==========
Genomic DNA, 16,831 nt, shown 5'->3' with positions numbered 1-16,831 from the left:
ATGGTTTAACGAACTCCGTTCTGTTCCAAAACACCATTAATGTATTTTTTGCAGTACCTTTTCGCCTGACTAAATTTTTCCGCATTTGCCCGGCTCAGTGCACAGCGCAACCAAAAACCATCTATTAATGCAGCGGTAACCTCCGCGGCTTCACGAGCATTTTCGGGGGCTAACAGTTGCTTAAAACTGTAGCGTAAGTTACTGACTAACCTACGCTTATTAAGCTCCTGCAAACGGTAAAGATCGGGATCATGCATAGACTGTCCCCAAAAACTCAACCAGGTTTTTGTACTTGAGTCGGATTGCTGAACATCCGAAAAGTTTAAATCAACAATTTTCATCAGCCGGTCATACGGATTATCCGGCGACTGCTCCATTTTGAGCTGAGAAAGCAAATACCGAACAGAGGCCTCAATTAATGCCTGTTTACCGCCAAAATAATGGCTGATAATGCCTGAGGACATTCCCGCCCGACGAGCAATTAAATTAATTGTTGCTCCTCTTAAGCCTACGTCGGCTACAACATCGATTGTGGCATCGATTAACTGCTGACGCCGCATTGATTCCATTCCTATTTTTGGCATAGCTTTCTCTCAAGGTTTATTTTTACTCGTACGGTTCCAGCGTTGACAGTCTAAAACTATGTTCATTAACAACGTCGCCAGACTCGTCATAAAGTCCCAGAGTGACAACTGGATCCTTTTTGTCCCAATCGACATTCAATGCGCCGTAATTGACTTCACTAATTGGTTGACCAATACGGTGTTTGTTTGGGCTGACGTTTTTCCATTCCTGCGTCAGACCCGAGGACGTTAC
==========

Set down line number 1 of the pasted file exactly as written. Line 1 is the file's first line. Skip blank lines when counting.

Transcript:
Genomic DNA, 16,831 nt, shown 5'->3' with positions numbered 1-16,831 from the left: